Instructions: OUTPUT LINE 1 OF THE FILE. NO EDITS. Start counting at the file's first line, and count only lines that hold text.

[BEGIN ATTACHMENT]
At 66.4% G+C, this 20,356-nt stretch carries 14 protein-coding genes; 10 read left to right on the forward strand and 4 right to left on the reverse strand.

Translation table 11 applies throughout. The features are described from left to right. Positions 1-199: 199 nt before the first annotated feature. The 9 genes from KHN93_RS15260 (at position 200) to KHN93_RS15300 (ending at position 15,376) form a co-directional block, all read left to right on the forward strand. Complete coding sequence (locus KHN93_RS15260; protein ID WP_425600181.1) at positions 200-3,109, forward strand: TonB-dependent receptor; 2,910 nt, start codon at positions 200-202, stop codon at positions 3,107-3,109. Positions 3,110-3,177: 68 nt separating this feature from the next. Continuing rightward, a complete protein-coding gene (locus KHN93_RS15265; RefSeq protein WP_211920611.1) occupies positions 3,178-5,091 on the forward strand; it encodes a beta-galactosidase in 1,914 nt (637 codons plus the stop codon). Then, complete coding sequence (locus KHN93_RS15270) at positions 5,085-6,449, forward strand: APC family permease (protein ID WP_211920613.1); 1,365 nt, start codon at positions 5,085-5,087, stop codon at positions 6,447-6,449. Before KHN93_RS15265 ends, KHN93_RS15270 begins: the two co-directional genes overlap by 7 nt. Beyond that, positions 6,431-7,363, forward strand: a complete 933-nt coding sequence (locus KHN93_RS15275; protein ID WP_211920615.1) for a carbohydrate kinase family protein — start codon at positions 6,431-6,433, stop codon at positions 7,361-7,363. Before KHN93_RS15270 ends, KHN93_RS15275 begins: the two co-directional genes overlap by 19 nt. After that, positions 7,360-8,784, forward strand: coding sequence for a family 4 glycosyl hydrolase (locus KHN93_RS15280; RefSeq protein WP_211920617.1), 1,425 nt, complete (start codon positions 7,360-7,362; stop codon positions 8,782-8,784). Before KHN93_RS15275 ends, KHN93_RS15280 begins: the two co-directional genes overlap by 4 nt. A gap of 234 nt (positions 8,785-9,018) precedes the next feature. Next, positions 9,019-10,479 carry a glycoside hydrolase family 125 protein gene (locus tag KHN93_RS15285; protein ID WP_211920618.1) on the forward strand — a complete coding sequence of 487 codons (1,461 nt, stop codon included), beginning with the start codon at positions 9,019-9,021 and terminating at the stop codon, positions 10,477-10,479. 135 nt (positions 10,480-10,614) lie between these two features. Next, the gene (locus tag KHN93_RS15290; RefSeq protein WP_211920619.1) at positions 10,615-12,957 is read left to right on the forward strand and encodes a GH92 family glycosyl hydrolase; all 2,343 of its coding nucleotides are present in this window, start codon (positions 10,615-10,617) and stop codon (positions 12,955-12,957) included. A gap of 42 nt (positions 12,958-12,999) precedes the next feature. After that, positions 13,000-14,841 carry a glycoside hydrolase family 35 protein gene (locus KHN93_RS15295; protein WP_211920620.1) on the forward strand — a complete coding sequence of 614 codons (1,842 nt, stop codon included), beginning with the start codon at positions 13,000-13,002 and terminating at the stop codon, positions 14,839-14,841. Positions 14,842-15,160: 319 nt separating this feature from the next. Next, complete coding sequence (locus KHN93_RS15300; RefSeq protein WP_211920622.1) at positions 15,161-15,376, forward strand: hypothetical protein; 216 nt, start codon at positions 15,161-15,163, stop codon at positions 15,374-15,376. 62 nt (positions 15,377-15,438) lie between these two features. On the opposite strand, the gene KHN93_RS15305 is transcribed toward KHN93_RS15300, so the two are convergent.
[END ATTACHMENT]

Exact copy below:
At 66.4% G+C, this 20,356-nt stretch carries 14 protein-coding genes; 10 read left to right on the forward strand and 4 right to left on the reverse strand.